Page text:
[r-t] Tenors together spliced maximus

Philip Earis pje24 at cantab.net
Tue May 31 08:16:46 UTC 2016

Jack: "This leads me to desire two compositions of spliced maximus..."

I'm a bit puzzled by some of your message.

Methods like Phobos and Deimos were purposefully designed to give 
concentrated music when used in a particular compositional framework.

More specifically, they were designed to be used in cyclic 11-part 
compositions: the only leads to be rung would be the musical "pivot leads", 
ie where the 2nd or the tenor of the part is the pivot bell.

Your request seems a bit convoluted - to base a spliced composition around 
restricted building blocks (here methods that have runs in every lead of the 
course) when that restriction is somewhat orthogonal to presumptive desired 
outcome (an elegant spliced composition with good music).

Many spliced compositions skilfully use methods that in the plain course may 
be somewhat suspect but which when rung in the relevant lead in the 
composition give a nice effect.

Like you, I don't have an intrinsic prejudice against non-atw spliced 
compositions. It all depends on the effect being chased, and how well this 
is achieved.  But it should be said that the approach you are requesting can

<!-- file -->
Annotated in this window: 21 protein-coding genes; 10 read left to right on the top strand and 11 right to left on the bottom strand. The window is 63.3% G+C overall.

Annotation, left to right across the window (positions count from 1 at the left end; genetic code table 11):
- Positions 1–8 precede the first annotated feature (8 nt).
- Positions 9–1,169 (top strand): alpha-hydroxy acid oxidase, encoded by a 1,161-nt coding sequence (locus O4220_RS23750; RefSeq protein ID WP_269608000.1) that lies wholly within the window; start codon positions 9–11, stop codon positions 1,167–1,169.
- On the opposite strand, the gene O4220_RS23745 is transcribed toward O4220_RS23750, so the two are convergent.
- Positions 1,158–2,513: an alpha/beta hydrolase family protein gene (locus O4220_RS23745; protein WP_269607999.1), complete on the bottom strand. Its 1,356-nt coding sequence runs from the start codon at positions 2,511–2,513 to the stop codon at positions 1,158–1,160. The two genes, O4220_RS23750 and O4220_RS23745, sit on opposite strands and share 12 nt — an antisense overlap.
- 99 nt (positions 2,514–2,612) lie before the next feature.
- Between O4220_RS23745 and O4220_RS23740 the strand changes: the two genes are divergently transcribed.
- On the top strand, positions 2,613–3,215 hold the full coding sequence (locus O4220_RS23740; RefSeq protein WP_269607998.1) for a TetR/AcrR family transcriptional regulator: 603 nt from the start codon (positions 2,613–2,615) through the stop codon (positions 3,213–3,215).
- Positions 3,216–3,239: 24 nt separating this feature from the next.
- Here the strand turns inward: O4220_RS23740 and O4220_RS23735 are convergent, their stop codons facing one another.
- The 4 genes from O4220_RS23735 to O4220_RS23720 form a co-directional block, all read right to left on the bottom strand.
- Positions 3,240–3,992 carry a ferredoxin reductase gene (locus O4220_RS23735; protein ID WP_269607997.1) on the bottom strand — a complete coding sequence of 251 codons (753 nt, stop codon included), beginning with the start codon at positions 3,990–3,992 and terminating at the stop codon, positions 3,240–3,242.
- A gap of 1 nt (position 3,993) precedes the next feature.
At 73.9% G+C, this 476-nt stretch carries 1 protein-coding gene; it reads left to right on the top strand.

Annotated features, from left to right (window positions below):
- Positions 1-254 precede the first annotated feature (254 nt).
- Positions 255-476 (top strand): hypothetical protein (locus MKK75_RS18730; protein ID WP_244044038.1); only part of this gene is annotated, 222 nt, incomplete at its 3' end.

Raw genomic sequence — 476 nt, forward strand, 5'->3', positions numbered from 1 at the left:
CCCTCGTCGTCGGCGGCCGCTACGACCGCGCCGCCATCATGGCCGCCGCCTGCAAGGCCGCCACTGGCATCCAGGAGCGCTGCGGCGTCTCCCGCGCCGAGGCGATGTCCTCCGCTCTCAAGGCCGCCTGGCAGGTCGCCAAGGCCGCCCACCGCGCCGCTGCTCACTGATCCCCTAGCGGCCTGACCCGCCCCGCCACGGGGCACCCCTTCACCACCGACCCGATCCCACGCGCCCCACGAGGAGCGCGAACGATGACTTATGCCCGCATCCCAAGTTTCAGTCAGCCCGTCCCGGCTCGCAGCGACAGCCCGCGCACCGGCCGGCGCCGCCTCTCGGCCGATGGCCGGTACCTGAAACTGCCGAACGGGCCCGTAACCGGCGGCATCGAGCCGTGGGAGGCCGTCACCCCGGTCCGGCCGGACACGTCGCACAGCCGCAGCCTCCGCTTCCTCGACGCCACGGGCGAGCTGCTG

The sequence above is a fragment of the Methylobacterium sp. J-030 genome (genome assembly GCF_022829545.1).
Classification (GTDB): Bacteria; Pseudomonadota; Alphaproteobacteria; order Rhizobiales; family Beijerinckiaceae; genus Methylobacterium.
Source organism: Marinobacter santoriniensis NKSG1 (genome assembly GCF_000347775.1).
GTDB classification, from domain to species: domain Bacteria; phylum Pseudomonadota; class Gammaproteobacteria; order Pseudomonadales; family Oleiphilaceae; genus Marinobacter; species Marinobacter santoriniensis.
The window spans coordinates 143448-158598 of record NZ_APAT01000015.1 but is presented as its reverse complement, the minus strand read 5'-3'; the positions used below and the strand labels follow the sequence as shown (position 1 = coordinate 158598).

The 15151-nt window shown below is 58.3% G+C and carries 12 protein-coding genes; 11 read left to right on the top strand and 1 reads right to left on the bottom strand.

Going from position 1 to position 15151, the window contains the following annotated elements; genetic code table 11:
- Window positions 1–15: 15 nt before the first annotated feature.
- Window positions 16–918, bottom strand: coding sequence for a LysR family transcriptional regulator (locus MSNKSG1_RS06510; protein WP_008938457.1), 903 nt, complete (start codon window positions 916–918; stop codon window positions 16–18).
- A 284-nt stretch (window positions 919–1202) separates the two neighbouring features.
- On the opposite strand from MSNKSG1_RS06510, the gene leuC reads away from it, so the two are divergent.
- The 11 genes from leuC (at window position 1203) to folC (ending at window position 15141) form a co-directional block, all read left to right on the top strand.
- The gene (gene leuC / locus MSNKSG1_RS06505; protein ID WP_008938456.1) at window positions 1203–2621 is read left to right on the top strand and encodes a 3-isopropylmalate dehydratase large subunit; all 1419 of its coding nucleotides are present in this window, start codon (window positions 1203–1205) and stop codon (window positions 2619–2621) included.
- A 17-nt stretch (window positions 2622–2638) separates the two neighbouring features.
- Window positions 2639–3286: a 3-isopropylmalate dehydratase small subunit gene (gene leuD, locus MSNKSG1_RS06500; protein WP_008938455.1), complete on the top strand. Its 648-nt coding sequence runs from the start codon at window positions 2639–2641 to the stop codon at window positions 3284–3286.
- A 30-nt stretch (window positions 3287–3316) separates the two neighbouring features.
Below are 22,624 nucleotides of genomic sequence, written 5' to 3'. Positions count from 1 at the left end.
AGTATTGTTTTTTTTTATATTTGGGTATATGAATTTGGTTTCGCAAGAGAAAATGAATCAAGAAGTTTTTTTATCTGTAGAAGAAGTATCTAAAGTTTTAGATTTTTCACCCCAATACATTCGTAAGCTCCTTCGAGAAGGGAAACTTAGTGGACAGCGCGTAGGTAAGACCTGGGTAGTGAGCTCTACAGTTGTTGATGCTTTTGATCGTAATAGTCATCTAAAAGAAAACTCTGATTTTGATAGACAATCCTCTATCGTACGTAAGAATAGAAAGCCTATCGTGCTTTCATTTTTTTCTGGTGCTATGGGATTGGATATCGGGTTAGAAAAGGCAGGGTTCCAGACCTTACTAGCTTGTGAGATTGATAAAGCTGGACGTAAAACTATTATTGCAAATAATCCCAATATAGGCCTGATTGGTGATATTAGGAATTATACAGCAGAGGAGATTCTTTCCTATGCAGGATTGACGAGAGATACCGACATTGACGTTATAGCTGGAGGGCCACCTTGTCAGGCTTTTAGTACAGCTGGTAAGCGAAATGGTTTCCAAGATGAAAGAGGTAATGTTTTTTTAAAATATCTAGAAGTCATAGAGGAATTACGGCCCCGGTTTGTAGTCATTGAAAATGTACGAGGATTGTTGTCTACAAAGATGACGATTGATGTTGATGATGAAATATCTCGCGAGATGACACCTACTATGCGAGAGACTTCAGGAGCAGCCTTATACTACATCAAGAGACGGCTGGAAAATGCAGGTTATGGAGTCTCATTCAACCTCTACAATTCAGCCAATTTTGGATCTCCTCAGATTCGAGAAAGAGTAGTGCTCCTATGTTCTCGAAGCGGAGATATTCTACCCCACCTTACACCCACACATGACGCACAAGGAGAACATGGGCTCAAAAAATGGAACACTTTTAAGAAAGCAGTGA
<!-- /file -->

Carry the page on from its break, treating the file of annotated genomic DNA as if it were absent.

often lead to contrived effects.  Eg a desire to hit the "musical" leads 
means you can end up ringing repeated short courses, such as method groups 
fbf (eg the touch London Cambridge London)...lots of the non-atw 
multi-spliced compositions rung in the 1980s (and some more recently) relied 
on this...the back bells end up ringing the same leads repeatedly, which is 
rather formulaic and dull.

The same is true (I think) of the composition of the one peal (spliced 
surprise) rung so far on 22 bells.

I would caution that if you start off with the design aim of just including 
methods you'd want to ring a single peal of (I'm leaving aside my scepticism 
that such a category exists :-) ), you'll fall into the trap that occurs 
periodically when some ringers talk about coming up with a "better standard 
8".  Firstly, methods that are intrinsically "good" might not splice 
together well, but more fundamentally the overall concept is a bit dodgy to 
my mind - the overall desired effect should take precedence, not the 
individual components (which are tools to achieve the end result).

I realise I am hardly answering the direct questions you posed.  I'll likely 
further provoke your ire now when suggesting a composition that doesn't 
match your requirements, but here goes...you can get elegant, 
tenors-together and atw compositions in widely-rung methods.  Here's a very 
nice palindrome by Alex Byrne that I like:

5184 Spliced TD Maximus (4 methods)
    - RRRRRR.
- - - R.RRRRR.R.
- - - R.RRRRR.R.

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